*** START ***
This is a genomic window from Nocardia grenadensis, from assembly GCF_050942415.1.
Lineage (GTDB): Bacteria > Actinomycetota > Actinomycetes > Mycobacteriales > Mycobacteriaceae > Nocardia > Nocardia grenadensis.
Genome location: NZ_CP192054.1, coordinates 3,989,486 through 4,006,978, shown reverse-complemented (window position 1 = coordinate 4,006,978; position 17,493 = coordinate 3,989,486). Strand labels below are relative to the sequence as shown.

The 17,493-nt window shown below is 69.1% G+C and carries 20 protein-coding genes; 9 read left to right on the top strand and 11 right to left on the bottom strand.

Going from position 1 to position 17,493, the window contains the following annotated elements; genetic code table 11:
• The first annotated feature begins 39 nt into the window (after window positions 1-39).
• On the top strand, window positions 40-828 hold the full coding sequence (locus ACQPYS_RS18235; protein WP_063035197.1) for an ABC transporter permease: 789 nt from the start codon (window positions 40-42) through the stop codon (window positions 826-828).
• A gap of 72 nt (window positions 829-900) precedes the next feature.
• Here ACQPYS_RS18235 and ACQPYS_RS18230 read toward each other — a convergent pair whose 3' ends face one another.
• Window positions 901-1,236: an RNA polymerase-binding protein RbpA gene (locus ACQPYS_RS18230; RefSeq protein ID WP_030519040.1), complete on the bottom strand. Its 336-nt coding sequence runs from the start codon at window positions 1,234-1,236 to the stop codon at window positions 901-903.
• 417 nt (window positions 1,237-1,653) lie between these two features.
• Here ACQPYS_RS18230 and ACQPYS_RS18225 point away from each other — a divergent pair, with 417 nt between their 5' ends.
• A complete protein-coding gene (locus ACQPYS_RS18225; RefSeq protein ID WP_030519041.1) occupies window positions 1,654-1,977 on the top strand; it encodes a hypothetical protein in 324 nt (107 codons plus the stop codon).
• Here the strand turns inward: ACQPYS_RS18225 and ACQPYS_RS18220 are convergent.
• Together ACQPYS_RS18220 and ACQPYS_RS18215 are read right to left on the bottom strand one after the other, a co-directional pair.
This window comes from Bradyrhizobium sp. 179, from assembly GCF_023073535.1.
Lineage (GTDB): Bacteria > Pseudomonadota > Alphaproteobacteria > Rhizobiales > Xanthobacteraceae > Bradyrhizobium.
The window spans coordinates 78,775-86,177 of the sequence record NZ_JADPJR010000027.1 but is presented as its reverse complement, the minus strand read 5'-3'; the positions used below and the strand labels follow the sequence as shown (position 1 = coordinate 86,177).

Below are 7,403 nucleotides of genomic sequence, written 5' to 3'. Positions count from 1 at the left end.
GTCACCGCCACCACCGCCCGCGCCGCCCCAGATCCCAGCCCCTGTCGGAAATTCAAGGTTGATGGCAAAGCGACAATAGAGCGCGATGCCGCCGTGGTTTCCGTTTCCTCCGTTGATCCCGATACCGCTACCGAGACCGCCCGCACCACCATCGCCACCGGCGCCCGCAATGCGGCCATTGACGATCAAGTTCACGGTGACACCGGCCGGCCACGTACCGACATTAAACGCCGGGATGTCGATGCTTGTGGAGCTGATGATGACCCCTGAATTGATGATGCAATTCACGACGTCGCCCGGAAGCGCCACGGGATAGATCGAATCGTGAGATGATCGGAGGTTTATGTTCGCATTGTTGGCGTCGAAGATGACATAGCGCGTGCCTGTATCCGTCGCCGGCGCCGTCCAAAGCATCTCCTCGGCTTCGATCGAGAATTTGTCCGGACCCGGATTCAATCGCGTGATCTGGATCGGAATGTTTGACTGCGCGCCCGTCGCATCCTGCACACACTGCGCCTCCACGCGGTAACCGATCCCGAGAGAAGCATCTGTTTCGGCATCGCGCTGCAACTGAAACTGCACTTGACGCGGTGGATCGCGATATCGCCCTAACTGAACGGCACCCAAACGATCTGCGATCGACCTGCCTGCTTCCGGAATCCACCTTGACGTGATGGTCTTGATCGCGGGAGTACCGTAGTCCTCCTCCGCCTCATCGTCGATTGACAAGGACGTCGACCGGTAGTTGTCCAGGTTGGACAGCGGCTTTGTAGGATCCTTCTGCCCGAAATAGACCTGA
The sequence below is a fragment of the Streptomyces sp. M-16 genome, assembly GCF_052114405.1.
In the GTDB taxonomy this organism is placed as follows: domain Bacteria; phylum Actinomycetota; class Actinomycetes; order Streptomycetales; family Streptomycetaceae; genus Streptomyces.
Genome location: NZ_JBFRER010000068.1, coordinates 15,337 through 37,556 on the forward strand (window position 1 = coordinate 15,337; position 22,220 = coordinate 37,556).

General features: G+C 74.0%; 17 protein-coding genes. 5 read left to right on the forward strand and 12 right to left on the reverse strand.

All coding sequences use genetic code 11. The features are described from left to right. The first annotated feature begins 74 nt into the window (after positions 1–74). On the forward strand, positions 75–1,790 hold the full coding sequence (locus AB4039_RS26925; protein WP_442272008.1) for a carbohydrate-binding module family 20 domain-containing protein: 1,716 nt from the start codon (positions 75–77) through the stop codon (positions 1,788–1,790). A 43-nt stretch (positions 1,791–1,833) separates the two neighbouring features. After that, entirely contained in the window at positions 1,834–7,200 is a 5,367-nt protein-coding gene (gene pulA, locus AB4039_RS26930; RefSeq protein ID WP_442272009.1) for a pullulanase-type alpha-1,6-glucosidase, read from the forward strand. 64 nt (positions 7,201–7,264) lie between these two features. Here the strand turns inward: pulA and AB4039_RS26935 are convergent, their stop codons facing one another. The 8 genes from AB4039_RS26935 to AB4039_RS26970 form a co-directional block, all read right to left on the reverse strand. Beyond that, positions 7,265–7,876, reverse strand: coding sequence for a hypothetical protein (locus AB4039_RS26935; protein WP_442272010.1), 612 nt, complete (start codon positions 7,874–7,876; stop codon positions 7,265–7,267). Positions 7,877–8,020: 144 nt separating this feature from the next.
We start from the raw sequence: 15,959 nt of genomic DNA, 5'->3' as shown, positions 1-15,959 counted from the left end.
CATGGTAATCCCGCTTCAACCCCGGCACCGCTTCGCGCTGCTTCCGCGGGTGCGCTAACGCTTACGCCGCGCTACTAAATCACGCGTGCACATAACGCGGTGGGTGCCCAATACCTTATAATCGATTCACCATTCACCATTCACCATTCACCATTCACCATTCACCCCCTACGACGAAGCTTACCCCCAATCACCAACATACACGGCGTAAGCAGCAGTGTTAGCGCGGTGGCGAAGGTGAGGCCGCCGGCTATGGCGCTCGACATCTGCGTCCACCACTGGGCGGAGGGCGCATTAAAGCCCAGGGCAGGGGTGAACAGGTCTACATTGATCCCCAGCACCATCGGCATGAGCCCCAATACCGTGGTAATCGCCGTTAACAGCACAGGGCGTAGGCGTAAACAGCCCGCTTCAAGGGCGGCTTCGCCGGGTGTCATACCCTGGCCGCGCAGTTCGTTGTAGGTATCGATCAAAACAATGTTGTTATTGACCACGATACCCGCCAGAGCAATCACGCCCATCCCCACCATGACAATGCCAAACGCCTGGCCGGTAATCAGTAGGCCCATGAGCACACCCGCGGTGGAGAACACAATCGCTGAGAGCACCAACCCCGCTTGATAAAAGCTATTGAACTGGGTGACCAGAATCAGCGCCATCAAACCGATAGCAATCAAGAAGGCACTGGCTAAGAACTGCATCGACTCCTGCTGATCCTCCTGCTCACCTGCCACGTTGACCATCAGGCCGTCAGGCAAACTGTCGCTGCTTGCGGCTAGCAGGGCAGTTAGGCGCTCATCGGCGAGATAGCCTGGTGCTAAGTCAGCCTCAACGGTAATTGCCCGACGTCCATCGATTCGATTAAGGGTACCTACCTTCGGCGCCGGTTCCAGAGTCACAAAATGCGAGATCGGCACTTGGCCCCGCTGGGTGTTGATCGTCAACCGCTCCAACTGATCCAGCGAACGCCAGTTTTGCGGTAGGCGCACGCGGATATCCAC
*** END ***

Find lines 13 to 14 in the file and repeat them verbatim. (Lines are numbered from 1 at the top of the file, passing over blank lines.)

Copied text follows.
• A complete protein-coding gene (locus ACQPYS_RS18225; RefSeq protein ID WP_030519041.1) occupies window positions 1,654-1,977 on the top strand; it encodes a hypothetical protein in 324 nt (107 codons plus the stop codon).
• Here the strand turns inward: ACQPYS_RS18225 and ACQPYS_RS18220 are convergent.